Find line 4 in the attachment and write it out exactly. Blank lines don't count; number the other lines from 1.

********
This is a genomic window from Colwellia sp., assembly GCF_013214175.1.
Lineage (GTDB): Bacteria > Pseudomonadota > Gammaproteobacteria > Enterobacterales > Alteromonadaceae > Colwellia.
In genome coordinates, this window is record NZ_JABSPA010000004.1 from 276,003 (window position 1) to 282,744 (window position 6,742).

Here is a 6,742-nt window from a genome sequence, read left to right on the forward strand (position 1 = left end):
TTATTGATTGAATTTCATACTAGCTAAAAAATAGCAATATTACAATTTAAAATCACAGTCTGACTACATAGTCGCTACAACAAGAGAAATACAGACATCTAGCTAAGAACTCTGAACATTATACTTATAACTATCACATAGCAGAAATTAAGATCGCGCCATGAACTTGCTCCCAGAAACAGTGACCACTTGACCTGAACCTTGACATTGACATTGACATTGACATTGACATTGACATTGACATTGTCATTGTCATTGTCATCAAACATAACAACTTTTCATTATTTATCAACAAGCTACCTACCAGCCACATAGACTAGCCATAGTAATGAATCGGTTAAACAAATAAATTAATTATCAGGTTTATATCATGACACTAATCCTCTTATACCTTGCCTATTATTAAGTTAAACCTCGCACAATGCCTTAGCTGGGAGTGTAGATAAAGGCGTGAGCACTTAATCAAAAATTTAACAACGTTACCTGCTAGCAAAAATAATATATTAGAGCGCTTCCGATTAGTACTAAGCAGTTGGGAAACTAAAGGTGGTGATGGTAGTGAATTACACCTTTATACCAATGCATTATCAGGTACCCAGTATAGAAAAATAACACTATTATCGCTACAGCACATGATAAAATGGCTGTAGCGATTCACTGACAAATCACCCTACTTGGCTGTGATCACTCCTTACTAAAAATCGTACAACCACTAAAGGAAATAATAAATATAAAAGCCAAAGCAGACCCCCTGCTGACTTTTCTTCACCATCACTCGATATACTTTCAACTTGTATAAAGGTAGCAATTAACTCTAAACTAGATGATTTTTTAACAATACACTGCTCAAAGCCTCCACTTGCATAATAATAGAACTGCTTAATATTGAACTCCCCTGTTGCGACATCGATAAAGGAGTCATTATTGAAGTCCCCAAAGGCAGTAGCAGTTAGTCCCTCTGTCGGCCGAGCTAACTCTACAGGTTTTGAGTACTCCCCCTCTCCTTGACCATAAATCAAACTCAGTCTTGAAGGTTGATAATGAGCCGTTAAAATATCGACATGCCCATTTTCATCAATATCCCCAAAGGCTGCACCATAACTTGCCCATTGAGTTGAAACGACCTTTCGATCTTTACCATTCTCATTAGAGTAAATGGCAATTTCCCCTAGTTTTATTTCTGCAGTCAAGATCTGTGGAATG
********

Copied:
Here is a 6,742-nt window from a genome sequence, read left to right on the forward strand (position 1 = left end):